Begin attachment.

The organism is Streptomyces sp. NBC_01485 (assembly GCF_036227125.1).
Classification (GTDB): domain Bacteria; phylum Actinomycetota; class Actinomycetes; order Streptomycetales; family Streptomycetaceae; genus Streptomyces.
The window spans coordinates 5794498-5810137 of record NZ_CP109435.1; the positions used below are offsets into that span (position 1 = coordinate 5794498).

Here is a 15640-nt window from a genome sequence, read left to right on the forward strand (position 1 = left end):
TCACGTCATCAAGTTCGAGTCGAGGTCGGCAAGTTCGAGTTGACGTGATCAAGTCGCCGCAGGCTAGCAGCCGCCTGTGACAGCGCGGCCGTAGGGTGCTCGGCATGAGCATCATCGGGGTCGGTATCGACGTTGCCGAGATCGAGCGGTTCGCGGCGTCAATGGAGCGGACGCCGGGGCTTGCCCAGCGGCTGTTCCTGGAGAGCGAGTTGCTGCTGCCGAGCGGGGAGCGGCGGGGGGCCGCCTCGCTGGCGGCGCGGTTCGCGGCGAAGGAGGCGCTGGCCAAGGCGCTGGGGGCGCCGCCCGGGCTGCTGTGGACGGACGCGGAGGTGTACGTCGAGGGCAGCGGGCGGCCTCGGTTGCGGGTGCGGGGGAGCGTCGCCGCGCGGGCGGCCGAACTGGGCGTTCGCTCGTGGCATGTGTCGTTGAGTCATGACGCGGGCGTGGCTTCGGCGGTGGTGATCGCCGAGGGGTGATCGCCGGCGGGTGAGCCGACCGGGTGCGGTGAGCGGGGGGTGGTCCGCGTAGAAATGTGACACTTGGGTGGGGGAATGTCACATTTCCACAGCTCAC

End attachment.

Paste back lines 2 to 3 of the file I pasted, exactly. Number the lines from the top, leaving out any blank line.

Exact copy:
Classification (GTDB): domain Bacteria; phylum Actinomycetota; class Actinomycetes; order Streptomycetales; family Streptomycetaceae; genus Streptomyces.
The window spans coordinates 5794498-5810137 of record NZ_CP109435.1; the positions used below are offsets into that span (position 1 = coordinate 5794498).